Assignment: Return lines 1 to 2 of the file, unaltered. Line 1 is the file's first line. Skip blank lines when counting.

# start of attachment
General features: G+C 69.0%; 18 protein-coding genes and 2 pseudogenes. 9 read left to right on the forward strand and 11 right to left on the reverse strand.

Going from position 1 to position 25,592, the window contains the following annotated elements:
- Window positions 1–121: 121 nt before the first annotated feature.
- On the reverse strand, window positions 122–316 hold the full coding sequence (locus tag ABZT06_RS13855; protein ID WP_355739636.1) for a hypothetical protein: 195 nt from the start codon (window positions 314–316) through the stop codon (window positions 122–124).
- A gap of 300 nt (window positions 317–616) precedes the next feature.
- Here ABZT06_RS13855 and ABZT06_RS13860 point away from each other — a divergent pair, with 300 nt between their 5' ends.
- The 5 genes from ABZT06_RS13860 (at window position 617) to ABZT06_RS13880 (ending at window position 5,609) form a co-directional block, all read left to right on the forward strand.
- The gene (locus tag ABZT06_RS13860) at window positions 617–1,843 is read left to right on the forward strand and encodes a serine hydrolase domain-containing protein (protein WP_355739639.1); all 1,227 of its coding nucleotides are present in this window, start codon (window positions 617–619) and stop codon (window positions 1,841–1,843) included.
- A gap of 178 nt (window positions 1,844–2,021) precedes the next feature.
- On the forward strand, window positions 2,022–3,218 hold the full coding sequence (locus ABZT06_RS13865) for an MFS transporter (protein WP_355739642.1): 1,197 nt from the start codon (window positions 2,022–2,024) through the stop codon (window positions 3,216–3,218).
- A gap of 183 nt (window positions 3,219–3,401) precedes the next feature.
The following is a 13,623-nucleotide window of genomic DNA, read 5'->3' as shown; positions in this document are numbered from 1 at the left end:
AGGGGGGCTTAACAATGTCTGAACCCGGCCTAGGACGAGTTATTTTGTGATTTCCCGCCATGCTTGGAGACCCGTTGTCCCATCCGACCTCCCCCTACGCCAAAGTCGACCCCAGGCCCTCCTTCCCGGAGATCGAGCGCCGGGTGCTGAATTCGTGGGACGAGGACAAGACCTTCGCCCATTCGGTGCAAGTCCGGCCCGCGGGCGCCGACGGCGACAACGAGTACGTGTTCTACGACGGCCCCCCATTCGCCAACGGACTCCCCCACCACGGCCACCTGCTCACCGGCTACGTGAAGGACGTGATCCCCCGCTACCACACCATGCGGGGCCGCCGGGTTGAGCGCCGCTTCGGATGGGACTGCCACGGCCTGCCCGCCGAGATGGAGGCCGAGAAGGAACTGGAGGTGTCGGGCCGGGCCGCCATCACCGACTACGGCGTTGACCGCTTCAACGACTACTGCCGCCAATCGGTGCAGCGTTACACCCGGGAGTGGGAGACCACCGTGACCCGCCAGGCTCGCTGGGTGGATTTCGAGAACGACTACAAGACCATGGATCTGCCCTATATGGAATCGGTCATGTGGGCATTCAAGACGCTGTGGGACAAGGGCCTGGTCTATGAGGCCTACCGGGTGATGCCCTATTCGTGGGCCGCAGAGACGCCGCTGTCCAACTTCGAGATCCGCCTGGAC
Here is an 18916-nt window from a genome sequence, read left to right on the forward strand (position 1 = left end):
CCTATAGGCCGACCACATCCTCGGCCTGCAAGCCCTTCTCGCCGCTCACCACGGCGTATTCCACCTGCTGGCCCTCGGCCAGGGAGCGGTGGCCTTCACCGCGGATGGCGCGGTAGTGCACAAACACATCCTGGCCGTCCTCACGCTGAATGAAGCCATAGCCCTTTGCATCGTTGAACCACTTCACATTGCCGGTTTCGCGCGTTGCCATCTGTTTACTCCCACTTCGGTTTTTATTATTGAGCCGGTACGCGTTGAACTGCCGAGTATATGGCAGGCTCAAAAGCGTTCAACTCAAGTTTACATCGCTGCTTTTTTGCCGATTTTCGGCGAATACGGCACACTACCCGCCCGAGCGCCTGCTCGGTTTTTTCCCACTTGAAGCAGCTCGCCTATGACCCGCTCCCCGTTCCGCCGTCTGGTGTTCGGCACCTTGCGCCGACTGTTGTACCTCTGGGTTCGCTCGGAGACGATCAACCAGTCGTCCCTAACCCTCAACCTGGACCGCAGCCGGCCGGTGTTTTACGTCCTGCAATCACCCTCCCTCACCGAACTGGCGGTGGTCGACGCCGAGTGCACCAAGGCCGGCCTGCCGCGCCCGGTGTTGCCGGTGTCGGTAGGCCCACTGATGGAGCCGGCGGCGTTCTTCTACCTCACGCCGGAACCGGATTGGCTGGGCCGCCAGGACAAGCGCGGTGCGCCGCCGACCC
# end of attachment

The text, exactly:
General features: G+C 69.0%; 18 protein-coding genes and 2 pseudogenes. 9 read left to right on the forward strand and 11 right to left on the reverse strand.

Going from position 1 to position 25,592, the window contains the following annotated elements: